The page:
The Bible Tells Me So…: Why Defending Scripture Has Made Us Unable to Read It

The Bible Tells Me So (book cover)

A few month’s ago, my step father handed me a book and asked me to read it. I’m always super apprehensive about taking books from people because I never know what I’m getting myself into. For the most part, I prefer to know a little more about a book than simply someone suggesting it to me. So, I figured my step father couldn’t be too bad, plus I was curious about the kind of material he was reading. He was definitely curious about my opinion as well. I took it, partially reluctantly and partially out of curiousity. That book was The Bible Tells Me So…: Why Defending Scripture Has Made Us Unable to Read It by Peter Enns, published by HarperOne on September 15, 2015. Enns is the Abram S Clemens Professor of Biblical Studies at Eastern University and host of a podcast called The Bible for Normal People. While this book has been out for a few years, it certainly has many good thoughts and considerations that people need to take into account while reading the Bible.

According to Enns, the Bible is not a book that behaves the way we would expect it to. There are many instances where we can quickly become frustrated because the Bible does not give us the answers we seek, it does not portray the people of God in a manner we would expect, and it does not provide for us all the answers of life. Enns makes this point as the first section of his first chapter is titled, “When the Bible Doesn’t Behave.” The problem, as Enns suggests, is the idea that the Bible has to be taken literally, and that people cannot question it and/or God. Enns writes, “I believe God wants us to take the Bible seriously, but I don’t believe he wants to suppress our questions about it.” We often come to the Bible with an understanding of what the “answer” is, but fail to reconcile that when we want to ask questions of the Bible or simply do not believe the trite idea “’cause the Bible tells me so.” Questions are not a problem to faith, but a rather an invitation to a deeper understanding. Unfortunately, most people do not feel comfortable going to their faith leaders in order to ask these questions because they feel they will be ridiculed or that their doubt does not make them a Christian.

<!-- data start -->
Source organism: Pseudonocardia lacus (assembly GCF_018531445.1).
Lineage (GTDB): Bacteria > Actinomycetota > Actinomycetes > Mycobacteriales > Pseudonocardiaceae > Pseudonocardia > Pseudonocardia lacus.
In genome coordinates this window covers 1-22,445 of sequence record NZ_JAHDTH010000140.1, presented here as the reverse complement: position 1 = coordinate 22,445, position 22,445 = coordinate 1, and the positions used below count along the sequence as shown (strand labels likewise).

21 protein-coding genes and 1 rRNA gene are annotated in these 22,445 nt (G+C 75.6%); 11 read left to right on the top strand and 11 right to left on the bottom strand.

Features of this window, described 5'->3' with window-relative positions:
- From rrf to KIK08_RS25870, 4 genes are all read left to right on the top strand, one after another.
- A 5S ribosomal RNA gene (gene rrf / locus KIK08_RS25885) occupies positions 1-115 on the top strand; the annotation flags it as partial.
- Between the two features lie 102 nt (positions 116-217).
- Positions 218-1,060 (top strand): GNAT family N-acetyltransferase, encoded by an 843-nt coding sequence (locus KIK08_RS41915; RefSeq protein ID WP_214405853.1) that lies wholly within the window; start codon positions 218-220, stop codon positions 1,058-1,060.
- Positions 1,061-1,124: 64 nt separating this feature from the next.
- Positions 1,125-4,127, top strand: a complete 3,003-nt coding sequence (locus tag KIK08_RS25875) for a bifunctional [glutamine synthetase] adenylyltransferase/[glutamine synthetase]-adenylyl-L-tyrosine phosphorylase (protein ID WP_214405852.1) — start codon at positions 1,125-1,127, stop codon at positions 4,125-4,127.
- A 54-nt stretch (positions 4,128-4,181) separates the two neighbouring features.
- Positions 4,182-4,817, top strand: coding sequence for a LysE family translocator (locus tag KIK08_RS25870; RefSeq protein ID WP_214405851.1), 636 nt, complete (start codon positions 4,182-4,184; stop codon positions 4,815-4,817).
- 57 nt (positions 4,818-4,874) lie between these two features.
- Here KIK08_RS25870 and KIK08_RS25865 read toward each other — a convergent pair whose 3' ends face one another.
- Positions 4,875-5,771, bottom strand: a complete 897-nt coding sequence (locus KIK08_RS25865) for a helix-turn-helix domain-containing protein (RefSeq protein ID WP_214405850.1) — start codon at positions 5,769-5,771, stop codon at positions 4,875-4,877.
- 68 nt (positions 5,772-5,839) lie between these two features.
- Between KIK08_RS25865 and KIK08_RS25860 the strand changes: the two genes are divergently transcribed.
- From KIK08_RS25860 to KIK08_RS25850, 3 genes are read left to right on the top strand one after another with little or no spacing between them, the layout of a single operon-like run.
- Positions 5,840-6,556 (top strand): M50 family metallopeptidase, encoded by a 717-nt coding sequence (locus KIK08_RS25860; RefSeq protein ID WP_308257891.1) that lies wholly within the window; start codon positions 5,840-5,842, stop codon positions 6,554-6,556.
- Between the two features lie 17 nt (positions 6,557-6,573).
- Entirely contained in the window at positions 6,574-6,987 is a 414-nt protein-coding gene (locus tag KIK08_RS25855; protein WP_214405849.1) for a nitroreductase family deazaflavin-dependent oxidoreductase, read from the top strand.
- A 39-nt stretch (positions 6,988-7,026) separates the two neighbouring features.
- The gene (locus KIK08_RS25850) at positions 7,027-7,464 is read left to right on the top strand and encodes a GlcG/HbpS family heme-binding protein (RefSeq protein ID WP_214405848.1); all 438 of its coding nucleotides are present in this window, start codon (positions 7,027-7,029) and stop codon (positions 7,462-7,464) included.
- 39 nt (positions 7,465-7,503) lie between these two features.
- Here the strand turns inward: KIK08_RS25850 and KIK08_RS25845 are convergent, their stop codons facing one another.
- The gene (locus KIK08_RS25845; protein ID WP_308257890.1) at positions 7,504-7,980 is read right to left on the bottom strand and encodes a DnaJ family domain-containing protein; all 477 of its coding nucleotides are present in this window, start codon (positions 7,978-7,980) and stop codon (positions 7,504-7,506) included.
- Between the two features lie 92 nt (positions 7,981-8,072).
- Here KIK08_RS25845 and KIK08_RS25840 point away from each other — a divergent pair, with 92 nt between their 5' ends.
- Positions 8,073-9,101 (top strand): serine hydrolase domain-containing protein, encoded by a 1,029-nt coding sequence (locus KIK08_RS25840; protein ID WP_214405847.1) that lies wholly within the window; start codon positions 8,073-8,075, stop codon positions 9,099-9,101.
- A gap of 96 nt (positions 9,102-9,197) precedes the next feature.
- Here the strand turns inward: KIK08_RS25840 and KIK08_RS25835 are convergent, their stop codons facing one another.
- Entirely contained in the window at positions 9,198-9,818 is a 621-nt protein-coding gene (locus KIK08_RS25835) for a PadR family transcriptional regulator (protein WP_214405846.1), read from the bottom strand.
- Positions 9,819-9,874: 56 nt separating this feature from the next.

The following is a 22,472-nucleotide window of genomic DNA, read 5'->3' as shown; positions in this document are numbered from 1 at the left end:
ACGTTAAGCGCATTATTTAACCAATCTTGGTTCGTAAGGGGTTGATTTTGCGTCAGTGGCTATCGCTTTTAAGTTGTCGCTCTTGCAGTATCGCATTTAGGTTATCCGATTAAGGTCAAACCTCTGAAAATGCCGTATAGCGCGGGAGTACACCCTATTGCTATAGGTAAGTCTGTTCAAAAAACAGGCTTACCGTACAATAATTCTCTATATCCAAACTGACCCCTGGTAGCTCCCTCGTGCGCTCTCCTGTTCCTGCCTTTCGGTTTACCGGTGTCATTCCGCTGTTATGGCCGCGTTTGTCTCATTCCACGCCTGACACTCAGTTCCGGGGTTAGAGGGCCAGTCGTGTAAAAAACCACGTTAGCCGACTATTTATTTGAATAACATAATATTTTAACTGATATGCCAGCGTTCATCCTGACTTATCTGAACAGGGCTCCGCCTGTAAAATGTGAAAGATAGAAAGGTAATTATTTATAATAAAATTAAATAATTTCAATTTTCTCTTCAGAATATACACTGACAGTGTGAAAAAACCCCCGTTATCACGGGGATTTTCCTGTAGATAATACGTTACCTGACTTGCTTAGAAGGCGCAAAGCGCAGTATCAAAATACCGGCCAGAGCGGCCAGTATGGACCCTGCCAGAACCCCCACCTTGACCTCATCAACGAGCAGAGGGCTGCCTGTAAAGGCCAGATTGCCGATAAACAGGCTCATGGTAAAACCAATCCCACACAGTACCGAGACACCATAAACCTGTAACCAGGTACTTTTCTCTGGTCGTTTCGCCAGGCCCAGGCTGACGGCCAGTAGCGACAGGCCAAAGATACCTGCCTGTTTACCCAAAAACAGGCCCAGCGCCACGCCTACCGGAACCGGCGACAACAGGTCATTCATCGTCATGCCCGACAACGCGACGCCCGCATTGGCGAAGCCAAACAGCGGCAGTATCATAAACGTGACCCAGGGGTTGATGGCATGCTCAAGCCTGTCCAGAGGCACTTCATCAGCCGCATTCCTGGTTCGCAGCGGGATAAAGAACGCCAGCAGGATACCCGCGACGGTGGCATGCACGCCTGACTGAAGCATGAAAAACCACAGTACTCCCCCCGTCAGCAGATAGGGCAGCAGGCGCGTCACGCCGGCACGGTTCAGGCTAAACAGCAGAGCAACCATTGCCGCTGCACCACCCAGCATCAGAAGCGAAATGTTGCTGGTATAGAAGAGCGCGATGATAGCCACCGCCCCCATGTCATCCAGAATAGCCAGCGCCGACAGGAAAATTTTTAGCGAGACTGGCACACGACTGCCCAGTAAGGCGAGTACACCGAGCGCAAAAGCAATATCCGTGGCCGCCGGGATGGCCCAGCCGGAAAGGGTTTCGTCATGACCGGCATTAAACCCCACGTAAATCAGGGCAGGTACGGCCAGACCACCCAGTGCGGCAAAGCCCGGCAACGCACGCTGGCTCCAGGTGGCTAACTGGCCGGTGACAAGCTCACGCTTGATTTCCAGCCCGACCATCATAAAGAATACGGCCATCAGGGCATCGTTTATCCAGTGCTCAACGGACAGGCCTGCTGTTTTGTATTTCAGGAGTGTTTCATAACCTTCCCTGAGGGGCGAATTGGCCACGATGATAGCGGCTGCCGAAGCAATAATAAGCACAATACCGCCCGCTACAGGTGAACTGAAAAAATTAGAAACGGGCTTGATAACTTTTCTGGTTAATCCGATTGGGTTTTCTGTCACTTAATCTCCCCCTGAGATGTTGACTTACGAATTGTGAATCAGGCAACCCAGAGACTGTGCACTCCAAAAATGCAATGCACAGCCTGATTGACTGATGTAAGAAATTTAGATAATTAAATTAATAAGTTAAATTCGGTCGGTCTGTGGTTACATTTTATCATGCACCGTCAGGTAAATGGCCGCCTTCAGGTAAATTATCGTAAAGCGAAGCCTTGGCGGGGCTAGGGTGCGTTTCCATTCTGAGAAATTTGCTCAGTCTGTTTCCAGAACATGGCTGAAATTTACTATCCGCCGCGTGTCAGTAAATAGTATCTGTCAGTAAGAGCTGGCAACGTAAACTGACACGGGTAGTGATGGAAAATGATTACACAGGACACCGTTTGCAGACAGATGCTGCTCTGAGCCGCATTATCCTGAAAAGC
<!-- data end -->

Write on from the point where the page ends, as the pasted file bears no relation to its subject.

“Creating a Bible that behaves itself doesn’t support the spiritual journey. It cripples it. The Bible just as it is isn’t a problem to be fixed. It’s an invitation.”

The solution to this problem, as Enns suggests, is that an “attitude adjustment” is necessary. While it’s certainly easy to say that, there is a step by step guide that Enns provides. First, accept that you cannot know and understand everything about the Bible. “Don’t try to explain it. Just accept it. That won’t make you a mindless zombie. It just means you are accepting your own human limitations and acknowledging by faith that something bigger than ourselves is happening…” Second, recognition that the Bible is not the central part of the Christian faith. That honor belongs to God, and God alone. Putting the Bible there makes the Bible an idol and we all know that is wrong. Third, we must see that the Bible is not a weapon to be used agaist people, but is a place that people throughout it’s existance have come and met God. Fourth, having doubts and questions is a sign of maturing faith. “Feeling dis-ease and challenged in faith may be God pushing us out of our own safety zone, where we rest on our own ideas about God and confuse those idease with the real thing.” Fifth, letting go of fear and finding comfort in being wrong about the Bible. Sixth, branch out beyond what you know. There are many other perspectives that are just as valuable to understanding God, and it may help you to understand you questions and doubts. Seventh, have debates. Not any one person has the totality of understanding of God. In debating eachother, we can come to a deeper understanding. And finally, we have to allow the Bible to be the Bible. We cannot come to it with our own opinions and expect it to behave. As we work on all of these areas, the Bible becomes, as it was intended, a place for us to meet God and learn at His feet.

“Feeling dis-ease and challenged in faith may be God pushing us out of our own safety zone, where we rest on our own ideas about God and confuse those idease with the real thing.”

The thing I love most about this book is that it is pretty much a primer on the entire Biblical Studies discipline in academia with the presences of applying it to the Church. Unfortunately, those of us in the academy, get to bogged down in writing for ourselves and showing off our theological prowess. Enns does not do that in this book. He has a deep desire to show the Church that we have the tendency to mishandle Scripture, and this needs to be corrected before further damage is done to ourselves. He writes in a way that is easily accessible to anyone who picks up the book and does a fantastic job explaining ideas that may not be as common to the rest of us. Personally, I would openly suggest this book to pastors and anyone sitting in their pews. I have read many books over the years suggesting that the main problem with biblical literacy is that people do not have a good grasp on how to approach the material. I believe that Enns gives us a great starting space as we try to navigate our faith in the Bible.

Of course you can always go and pick up a copy for yourself and tell me what you think!

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